Ashbery, the poet who died last year, had a vast collection of New York School art, now on display at the Kasmin Gallery, just a few blocks up from the Whitney’s blockbuster Warhol exhibit.
by H.W. Vail
“Seven Artists on the Warhol Influence.” “Show Us Your Warhol!” “Think You Know Andy Warhol? Here Are Five Truths That May Surprise.”
These three headlines, splashed across the arts section of Thursday’s New York Times, prove the art world is currently experiencing a Halloween miracle: Andy Warhol is back from the grave.
Or at least, the Whitney Museum is attempting the next-best thing, with a highly anticipated retrospective: “Andy Warhol—From A to B and Back Again,” which has contributed to a dramatic resurgence of Pop in the international art scene. The Fondation Louis Vuitton in Paris recently opened its blockbuster Basquiat and Schiele exhibits, while in New York, galleries and organizations such as the Dia Art Foundation have been trotting out their own Warhol collections, anticipating the attendant spike in demand (and value) that comes with such a major retrospective.
But there’s another midcentury icon back on the scene this fall, offering collectors an opportunity to acquire some art that embraces nostalgia but dispenses with Warhol’s signature cynicism and chilly glamour. Kasmin Gallery’s current jewel of an exhibition is “Works from the Collection of John Ashbery”—yes, that John Ashbery, the poet whose accolades included a Pulitzer Prize, a National Book Award, and a MacArthur “genius” grant. Ashbery died last year at 90, and his vast private art collection is now being sold by Kasmin, in association with the Eric Brown Art Group.
Ashbery is best known for his poems, but he was also a revered art critic and collector, and throughout the 60s and 70s became an integral member of the bohemian, hyperintellectual set of artists and poets collectively referred to as the New York School. Ashbery was a fixture in this urbane, multi-lingual scene, whose members often congregated at the Tibor de Nagy Gallery on Manhattan’s Lower East Side and included poets Frank O’Hara and Kenneth Koch, as well as expressionists such as Jane Freilicher, Fairfield Porter, and Larry Rivers. Works by Freilicher, Porter, and Rivers—who would often gift paintings to Ashbery to thank him for positive reviews—have made their way into Kasmin’s show. Helen Frankenthaler gifted him a painting as well, and it now hangs in the show, though at one point she had awkwardly tried to buy it back.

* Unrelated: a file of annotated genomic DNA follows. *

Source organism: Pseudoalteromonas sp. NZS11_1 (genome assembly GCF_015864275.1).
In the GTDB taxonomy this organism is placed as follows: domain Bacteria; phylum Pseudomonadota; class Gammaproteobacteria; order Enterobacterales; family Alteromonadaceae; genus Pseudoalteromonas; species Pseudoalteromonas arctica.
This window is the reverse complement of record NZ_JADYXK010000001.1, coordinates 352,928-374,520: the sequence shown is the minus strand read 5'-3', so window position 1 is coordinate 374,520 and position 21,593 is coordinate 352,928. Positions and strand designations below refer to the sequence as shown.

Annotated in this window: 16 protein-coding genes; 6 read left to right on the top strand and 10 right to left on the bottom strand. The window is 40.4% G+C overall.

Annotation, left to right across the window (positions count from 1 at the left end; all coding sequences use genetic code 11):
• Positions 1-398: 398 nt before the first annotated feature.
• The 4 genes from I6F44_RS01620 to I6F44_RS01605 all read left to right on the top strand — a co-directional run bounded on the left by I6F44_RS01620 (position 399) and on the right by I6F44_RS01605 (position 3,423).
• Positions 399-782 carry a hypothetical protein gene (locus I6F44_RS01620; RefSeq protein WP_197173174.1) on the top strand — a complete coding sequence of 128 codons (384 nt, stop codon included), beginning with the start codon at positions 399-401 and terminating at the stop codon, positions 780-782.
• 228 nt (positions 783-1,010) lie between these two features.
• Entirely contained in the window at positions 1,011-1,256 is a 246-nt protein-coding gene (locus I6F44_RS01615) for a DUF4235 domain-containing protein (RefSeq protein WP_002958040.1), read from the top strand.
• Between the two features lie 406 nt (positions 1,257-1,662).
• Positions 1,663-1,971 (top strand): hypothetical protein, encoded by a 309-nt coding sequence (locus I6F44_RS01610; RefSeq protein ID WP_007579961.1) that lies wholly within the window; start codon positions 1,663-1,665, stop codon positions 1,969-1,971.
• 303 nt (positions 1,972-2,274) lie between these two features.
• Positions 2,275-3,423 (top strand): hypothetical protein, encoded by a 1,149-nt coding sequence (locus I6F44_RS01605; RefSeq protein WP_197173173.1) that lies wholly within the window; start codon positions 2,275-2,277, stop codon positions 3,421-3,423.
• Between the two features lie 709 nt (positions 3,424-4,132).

Clockwise from right; by Joe Brainard, Garden IV, 1969, ©2018 Estate of John Ashbery. Courtesy of Kasmin Gallery, by Joe Brainard, Untitled (The Avant-garde), 1968, ©2018 Estate of John Ashbery. Courtesy of Kasmin Gallery, Alex Katz, Rose, 1966, ©2018 Estate of John Ashbery. ©2018 Alex Katz/Licensed by VAGA, New York, NY. Courtesy of Kasmin Gallery, by Fairfield Porter, John Ashbery (Argyle Socks), 1952 ©2018 The Estate of Fairfield Porter/Artists Rights Society (ARS), New York. Courtesy of Kasmin Gallery. Courtesy of Kasmin Gallery.
“Almost all the works in the show were given to John,” said Eric Brown,who curated the Kasmin show. “They were all his friends, and in the old days, people reviewed shows of their friends. It was a very small art world, and more often than not, they knew a lot of the people, because it was a small community.”
The 29 for-sale works all, until very recently, hung in either the Chelsea apartment Ashbery shared with his husband, David Kermani, or his house in Hudson, New York, seen only by Ashbery’s own guests. The show, staged in Kasmin’s smaller gallery space on West 27th Street, is striking in its intimacy, reflecting an intricate web of connections that linked this community of writers, artists, and thinkers.
And they would probably be accustomed to Warhol and his Pop-art crew grabbing all of the attention in another part of the city. “It’s actually something that the record needs to be corrected a bit,” said Brown when asked about the New York School’s relationship with its Pop-artist contemporaries. “There was Allen Ginsberg and the Beat poets. There was the New York School of John [Ashbery], [Frank] O’Hara, and Jane Freilicher. And then, there were the Pop artists a little bit later. And there’s this feeling that they didn’t like each other and didn’t mix. There were a lot of artists in John’s circle who, I think, didn’t like Pop art viscerally.”
But, Brown explained, there was a mutual acknowledgment, if not respect, between the rival groups. “I think, for Warhol . . . I don’t know that [Ashbery] was a big fan. He didn’t review him, obviously . . . but I think he could appreciate where he was coming from more than anything. Andy Warhol also commissioned Fairfield Porter to do a painting of himself and his boyfriend at the time. The Whitney now owns it.”
Porter painted a portrait of Ashbery as well, and the resulting work seems to betray a psychological (and perhaps romantic) tension between painter and sitter. “Fairfield Porter was married to Anne for many years, and was bisexual, although it wasn’t known at the time,” Brown explained. “I think he really had certain feelings toward John. There’s a certain psychological pull to this painting, I think, that other portraits that Porter painted of other people don’t have.”
Those with the means to purchase one of Ashbery’s pieces of literary and artistic history need not feel any buyer’s remorse—in a final act of devotion to the arts, Ashbery mandated that the proceeds of the collection go entirely to supporting experimental artists in all disciplines. “It’s kind of John’s legacy,” Brown said. “This is what he wanted.”